Exhibition brings into dialogue seminal works by Man Ray & Francis Picabia
Vito Schnabel Gallery is presenting Man Ray & Picabia, a historical exhibition that brings into dialogue seminal works by two early modern masters and legendary artists of the avant-garde. An intimate presentation, the exhibition focuses on only nine paintings that span the late 1920s to the mid-1950s – a careful selection designed to invite contemplation on the nature of artistic revolution. The canvases on view manifest Man Ray and Francis Picabia’s prodigious engagement with the medium of painting across multi-faceted careers marked by irreverence toward convention and an ability to cycle through the phases of modernism to arrive at exceptionally original results. This rare grouping includes paintings that have not been on display to the public for decades.
Man Ray & Picabia is accompanied by a fully illustrated catalogue featuring an essay by writer and Man Ray specialist Timothy Baum.
While Man Ray and Francis Picabia met in 1915 through their mutual friend Marcel Duchamp, the exhibition on view at Vito Schnabel Gallery proposes an imaginary dialogue, one that exposes surprising affinities through juxtapositions. Although only casually acquainted, these two giants of art shared a footing in the emergence of Dada a century ago, helping that movement along and ultimately synthesizing it into a radical rethinking of what art can contain, be, and do. In painting, each prevailed as a purveyor of bold, radical thought; each was in search of a distinctive, original form of expression. As Timothy Baum asserts, Man Ray and Picabia were “Dada brethren.”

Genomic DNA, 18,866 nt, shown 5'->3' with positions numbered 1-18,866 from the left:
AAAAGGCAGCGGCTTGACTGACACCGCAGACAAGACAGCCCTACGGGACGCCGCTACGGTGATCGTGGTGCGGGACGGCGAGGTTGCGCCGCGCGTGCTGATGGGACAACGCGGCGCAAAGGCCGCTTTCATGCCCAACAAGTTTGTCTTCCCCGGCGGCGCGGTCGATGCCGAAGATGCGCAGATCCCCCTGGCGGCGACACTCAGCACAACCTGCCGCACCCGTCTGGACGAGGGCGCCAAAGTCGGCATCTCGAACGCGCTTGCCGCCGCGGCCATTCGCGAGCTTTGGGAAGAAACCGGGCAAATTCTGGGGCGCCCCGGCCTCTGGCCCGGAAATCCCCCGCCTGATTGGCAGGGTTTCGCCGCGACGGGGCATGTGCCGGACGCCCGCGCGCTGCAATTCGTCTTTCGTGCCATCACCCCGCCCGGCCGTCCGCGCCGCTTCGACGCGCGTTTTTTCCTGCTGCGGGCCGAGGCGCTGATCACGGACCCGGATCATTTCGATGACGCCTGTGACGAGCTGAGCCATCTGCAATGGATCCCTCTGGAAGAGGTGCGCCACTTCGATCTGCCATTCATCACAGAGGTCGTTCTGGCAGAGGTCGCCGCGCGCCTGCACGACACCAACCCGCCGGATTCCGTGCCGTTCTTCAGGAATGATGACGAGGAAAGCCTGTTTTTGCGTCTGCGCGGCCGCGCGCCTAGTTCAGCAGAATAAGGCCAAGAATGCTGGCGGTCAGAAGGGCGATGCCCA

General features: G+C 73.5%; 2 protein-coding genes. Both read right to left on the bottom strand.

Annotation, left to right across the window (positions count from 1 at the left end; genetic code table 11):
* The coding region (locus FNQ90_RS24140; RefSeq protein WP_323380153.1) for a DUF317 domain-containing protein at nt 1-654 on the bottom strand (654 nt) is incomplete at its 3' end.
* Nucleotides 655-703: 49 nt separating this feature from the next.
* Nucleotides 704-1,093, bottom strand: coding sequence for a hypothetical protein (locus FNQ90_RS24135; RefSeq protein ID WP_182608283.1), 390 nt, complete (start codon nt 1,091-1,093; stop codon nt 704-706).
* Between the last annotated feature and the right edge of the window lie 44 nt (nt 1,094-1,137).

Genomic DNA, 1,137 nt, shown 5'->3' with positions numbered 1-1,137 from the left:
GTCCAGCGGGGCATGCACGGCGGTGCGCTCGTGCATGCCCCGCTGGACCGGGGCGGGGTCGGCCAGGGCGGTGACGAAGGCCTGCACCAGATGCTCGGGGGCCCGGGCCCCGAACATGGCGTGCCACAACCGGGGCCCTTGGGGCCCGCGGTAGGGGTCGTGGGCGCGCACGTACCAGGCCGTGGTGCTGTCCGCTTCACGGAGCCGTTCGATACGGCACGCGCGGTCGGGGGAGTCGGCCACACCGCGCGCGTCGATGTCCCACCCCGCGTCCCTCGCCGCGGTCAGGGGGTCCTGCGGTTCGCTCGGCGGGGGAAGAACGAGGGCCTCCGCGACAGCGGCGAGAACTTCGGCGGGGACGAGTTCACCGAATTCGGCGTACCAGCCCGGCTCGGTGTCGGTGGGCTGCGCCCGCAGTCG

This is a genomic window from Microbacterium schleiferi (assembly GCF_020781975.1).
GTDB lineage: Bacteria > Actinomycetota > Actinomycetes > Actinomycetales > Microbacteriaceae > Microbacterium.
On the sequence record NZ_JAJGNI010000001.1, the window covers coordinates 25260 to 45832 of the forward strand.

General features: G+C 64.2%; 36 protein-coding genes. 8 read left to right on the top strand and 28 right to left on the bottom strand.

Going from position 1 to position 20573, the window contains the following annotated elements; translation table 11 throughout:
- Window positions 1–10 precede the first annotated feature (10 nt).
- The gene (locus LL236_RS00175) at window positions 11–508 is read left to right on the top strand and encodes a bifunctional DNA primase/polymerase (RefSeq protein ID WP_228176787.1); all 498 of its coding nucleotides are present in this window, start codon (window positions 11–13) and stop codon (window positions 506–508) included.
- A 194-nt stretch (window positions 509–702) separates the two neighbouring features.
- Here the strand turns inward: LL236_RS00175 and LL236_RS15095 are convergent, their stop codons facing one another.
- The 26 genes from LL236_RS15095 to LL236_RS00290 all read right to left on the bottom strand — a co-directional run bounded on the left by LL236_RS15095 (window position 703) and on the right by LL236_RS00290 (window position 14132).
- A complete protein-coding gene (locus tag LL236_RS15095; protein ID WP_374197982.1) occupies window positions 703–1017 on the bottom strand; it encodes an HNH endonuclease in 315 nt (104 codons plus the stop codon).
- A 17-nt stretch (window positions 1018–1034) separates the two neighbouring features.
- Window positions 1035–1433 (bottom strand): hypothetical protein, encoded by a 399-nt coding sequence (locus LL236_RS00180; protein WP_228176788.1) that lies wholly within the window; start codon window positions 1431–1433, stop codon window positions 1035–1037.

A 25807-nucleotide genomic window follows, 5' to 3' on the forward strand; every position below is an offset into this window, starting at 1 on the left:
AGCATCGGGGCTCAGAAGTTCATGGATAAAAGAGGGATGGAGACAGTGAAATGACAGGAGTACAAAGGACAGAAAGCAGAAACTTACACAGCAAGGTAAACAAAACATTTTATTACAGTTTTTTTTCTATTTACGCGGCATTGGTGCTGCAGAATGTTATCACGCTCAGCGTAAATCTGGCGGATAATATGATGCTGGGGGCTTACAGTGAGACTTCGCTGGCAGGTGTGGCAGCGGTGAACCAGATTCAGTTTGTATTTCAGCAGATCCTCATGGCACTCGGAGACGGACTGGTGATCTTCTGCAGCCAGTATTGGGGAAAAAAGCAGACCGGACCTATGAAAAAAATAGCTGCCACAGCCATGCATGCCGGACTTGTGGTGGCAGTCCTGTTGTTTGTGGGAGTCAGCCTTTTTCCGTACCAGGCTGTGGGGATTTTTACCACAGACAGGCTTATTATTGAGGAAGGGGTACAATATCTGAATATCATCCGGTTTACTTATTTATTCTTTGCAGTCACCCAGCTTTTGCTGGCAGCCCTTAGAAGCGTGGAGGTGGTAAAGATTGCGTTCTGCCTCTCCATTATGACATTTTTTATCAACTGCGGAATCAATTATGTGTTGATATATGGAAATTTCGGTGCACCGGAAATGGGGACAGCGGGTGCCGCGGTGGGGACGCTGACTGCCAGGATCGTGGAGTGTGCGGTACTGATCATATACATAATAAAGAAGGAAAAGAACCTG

Man Ray found his artistic beginnings as an ambitious young painter whose early canvases echoed the influence of the European avant-garde. Eager to merge objects of the observable world with the flat, pictorial space of two-dimensional representation, he was propelled by Dada to move from New York to Paris, proclaiming, ‘Dada cannot live in New York. All New York is Dada, and will not tolerate a rival.’ Picabia, who had already absorbed and discarded the styles of Impressionism and Cubism, found in Dada a provocative spirit that mirrored his own and incited an abrupt disjuncture that led to the thrilling aesthetic leaps of his mature career.
VR Sunil Gohil